If you are planning to regularly watch the Finlux 40S8070-T in a blackout, know that there is some LED light leakage from the bottom-right corner and upper sections of the panel as well as an overall blotchy look across the middle.
This isn’t unusual on budget LED-backlit LCD panels, and in everyday use you probably won’t notice it.
Usability, sound and value
If it’s easy to pick out this television’s budget heritage from its so-so images, it’s much harder when judged on its unexpectedly polished user interface.
Instead of a clunky home screen, when you hit the Menu button on the remote a simple carousel of yellow-on-black icons appears. It’s then easy to access the Picture, Sound, Settings and Media Browser menus.
Where the Finlux 40S8070-T’s operation is disappointingly basic is with its EPG, which has no programme synopsis, no live TV thumbnail and no sound, which makes scrolling through its nine channels a lonely experience.
That’s a shame because its functionality is otherwise excellent, with two-touch recordings to USB and several different filters and views possible.
The smart TV user interface is very basic, and reminds us of first-time attempts by bigger brands a couple of years ago. But it’s not difficult to use, and firing up the platform is quick thanks to a shortcut on the remote.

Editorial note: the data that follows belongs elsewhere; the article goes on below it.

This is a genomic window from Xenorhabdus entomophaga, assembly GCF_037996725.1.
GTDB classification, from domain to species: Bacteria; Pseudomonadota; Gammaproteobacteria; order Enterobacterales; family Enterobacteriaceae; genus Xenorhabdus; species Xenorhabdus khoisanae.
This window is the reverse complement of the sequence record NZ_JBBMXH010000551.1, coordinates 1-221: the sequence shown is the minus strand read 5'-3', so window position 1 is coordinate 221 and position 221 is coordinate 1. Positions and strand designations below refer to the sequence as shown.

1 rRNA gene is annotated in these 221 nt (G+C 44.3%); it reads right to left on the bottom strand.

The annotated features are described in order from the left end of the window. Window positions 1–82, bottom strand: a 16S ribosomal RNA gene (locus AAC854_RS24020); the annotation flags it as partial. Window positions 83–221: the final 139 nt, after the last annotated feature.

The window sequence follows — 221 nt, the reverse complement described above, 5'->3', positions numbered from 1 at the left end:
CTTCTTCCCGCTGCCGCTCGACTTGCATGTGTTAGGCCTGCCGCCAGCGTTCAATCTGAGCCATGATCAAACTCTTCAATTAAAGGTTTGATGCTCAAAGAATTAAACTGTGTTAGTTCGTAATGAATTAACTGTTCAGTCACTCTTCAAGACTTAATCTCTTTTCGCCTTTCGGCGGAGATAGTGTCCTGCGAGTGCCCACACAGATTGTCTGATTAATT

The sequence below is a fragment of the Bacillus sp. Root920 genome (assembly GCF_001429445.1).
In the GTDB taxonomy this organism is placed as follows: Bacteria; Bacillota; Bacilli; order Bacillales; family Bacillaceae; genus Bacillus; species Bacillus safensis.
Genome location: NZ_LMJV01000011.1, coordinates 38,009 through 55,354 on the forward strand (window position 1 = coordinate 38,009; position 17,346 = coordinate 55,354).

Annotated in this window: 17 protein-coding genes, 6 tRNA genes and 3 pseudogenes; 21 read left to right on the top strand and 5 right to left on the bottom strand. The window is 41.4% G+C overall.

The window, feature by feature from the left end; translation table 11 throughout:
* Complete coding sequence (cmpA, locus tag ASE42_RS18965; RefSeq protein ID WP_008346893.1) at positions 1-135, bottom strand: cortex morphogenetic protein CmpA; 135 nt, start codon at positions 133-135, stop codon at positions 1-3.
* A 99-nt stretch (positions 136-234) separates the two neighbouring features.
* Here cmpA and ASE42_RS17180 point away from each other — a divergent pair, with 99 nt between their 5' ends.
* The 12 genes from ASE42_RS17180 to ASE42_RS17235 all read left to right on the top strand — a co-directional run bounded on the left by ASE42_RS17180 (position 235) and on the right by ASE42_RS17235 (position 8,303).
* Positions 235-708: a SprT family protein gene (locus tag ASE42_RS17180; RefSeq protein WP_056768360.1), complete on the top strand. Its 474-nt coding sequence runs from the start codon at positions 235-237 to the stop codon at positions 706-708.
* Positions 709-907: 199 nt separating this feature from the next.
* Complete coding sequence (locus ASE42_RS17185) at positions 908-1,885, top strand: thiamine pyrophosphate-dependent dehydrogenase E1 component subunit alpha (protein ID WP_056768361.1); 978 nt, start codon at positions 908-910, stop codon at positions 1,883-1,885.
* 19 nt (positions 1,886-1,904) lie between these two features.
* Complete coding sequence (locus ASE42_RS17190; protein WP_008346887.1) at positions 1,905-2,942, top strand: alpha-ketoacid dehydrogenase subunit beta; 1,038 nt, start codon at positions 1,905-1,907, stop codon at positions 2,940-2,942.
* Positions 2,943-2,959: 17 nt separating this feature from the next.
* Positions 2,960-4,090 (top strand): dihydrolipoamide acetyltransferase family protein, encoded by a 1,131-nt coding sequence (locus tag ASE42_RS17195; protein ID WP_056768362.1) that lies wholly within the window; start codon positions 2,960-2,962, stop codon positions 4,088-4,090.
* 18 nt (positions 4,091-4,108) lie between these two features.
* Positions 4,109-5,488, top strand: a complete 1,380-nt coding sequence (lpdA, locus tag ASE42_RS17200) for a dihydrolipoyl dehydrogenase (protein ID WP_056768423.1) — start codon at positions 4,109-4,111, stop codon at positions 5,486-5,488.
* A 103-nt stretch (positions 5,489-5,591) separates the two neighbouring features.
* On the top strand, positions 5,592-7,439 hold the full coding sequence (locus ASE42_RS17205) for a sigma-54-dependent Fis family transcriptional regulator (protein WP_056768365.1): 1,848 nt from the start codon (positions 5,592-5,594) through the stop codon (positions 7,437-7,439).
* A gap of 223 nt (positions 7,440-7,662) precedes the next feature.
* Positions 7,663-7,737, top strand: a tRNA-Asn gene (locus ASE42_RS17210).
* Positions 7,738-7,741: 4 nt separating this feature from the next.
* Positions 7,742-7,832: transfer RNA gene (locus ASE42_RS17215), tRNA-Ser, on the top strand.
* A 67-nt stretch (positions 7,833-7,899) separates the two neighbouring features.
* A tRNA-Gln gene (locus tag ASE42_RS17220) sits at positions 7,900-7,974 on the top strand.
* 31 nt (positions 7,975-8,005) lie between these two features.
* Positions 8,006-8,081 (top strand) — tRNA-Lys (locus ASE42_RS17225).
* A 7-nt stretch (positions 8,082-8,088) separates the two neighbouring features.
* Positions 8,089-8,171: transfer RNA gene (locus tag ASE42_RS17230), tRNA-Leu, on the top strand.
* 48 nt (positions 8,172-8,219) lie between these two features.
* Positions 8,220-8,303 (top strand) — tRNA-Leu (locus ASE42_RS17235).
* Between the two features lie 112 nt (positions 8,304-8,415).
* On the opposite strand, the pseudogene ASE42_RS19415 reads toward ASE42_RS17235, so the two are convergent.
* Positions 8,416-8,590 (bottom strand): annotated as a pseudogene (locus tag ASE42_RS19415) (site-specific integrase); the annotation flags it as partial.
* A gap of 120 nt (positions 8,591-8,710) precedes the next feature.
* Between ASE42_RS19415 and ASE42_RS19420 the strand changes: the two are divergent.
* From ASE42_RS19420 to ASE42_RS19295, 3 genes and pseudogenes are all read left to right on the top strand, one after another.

Still, we’re not sure why YouTube has its own direct access button but BBC iPlayer doesn’t. Even then, the labelling is far from clear – YouTube is accessed by one of two buttons sporting a graphic of a star and labelled My Button.
Elsewhere the remote control is a letdown – unlike some other Finlux remotes we’ve used – principally because it’s overly long and rattles. Feeling cheap in the hand, some of the buttons are simply too big, with small writing and/or positioned at the extremities.
The smart TV key, for example, is out of reach in the top-left corner, while the EPG button is hidden among less important controls to change language and aspect ratios.
Digital media is a tad manual in how it’s handled – you must select what type of media you want to access before locating the drive, then the folder – but the core video codecs are all here.
In our tests we managed to get the key AVI, MKV and MP4 file formats to play, the latter two in HD, though other files such as WMV are also supported. Music comes in MP3, WAV and WMA formats only.
The Finlux 40S8070-T’s 8W speakers are not good, producing a rather muffled sound that lacks any kind of width. There are a few preset user modes, including Music, Classic, Flat and Movie, but only the latter has any semblance of low frequency sound – and it’s slight indeed.
Seeing as the Finlux 40S8070-T has an optical digital audio output – something that’s not common on budget TVs in general – we would recommend adding a soundbar, a home cinema system or indeed any kind of hi-fi speakers, which would enormously improve on the all-round perception of the Finlux 40S8070-T.
Finlux claims that the Finlux 40S8070-T has been reduced from an initial price of £649.99 (around US$990 / AU$950), though it’s been on sale for £499 (around US$760 / AU$730) for some time. Either way, the current selling price of £419.99 (around US$640 / AU$614) is hard to argue with, since TVs of this size don’t come much cheaper.